L.A. poet Wendy Rainey (pictured at right) is working on a novel entitled Nancyland. An excerpt is featured in this week’s Cultural Weekly here. The subject matter shows that inspiration comes when and where we least expect it. Here’s the excerpt’s opening paragraph:

It all seems like a dream since I made my way out of Nancyland. The world is a different place to me now, bigger and bolder. Sometimes I feel as if I have to grab hold of life right here and now while I still can before my flesh and bone become part of the great compost heap we all must return to when our bodies can no longer endure prison or war or even freedom. Sometimes I still have nightmares about Nancy but I don’t give them much credence anymore. It’s the hum-drum day to day details that trip me up. The slapping of thongs, the smell of strawberry preserves, any Beatles song, even the bastardized elevator version can trigger disturbed and restless musings that are a part of a landscape that I myself have created. At one time, the idea of having God’s love and protection was meaningless to me. But now, when I see someone lying in the fetal position on the steps of the library, or dazed and speaking in tongues at the bus stop I think, “there but for the grace of God go I.” It is odd the way certain events can happen in one’s life that change a person forever. Through the Pasadena smog I saw the beast and was confronted with my own animal nature. It was then that I finally cast off the burden of youth and made my way out of Nancyland.”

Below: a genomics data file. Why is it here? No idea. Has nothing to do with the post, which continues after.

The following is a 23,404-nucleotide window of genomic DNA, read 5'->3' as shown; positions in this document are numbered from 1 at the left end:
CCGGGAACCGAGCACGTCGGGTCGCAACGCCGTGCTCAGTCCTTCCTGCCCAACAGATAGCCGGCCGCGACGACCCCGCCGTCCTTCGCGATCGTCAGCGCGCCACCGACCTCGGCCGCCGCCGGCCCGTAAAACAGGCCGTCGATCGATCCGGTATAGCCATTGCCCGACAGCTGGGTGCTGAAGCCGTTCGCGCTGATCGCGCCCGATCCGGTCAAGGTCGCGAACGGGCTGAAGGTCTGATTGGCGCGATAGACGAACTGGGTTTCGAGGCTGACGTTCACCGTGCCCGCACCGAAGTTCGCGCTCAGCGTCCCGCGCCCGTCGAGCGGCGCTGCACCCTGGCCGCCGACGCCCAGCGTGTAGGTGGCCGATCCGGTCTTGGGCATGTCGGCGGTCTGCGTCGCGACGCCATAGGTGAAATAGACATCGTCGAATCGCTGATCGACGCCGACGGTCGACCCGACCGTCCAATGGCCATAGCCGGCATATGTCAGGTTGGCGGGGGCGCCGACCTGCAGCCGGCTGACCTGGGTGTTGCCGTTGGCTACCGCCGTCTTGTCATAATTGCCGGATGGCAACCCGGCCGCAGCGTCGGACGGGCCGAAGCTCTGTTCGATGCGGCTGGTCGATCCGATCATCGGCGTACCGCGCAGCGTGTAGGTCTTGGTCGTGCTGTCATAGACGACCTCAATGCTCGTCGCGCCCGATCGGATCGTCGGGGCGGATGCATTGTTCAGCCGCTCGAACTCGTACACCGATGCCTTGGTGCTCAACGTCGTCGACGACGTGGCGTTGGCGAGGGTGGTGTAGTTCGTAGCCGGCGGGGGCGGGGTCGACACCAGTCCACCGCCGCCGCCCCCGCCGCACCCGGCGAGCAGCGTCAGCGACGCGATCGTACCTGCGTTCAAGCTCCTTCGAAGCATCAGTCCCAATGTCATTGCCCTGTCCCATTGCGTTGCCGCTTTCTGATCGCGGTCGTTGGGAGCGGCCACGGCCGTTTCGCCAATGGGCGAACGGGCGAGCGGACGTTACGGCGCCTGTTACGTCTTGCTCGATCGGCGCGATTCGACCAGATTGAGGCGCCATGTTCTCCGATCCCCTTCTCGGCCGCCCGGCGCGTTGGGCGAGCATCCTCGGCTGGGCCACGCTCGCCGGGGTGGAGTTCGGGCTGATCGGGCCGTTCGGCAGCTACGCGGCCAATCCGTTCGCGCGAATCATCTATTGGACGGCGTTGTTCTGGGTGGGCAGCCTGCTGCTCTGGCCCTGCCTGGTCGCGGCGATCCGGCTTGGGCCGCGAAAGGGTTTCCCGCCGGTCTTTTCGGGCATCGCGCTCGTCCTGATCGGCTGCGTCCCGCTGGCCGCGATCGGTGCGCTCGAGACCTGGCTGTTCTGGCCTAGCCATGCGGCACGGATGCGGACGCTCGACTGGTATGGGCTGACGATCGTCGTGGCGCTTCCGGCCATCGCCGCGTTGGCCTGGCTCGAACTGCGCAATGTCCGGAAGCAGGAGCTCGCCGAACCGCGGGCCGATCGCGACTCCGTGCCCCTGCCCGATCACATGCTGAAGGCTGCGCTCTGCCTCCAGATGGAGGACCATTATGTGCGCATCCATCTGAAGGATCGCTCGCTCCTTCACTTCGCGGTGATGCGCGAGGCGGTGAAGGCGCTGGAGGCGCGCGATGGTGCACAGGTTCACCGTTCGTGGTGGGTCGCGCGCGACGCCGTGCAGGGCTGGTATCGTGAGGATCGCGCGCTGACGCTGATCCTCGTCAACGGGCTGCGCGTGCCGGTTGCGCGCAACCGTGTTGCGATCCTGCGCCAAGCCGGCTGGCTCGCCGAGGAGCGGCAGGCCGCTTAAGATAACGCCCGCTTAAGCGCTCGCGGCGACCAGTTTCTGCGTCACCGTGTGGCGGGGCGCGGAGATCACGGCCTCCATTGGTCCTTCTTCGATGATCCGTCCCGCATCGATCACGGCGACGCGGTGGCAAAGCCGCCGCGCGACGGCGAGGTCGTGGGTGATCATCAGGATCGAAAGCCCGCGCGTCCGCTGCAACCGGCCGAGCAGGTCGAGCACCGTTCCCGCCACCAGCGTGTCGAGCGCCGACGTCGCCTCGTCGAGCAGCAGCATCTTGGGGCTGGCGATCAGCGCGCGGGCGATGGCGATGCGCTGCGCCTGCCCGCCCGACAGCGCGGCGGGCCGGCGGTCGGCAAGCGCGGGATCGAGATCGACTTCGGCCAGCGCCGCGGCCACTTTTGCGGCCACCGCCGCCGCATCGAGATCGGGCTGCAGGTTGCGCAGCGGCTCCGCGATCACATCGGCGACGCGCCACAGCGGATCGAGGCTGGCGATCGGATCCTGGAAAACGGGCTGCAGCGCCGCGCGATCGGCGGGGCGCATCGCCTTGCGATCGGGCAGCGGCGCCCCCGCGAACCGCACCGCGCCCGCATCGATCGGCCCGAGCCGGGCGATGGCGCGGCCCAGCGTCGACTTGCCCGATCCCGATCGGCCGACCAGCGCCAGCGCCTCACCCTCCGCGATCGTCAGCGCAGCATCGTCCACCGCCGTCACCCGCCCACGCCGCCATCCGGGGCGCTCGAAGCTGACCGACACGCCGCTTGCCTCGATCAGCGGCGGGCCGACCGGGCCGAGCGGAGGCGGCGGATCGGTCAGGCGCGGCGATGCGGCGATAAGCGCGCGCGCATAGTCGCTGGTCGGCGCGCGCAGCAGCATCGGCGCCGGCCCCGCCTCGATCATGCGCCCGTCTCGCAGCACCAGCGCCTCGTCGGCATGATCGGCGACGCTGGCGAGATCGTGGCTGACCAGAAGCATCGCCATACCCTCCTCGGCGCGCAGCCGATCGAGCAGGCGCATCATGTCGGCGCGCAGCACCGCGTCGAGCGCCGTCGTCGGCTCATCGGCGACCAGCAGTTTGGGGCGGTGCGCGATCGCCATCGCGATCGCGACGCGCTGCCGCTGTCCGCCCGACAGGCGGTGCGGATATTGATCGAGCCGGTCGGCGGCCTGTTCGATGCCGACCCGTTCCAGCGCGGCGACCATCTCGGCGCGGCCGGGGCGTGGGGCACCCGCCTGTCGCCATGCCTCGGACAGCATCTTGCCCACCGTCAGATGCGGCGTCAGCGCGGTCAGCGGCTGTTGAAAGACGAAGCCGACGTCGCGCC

Photo: Cultural Weekly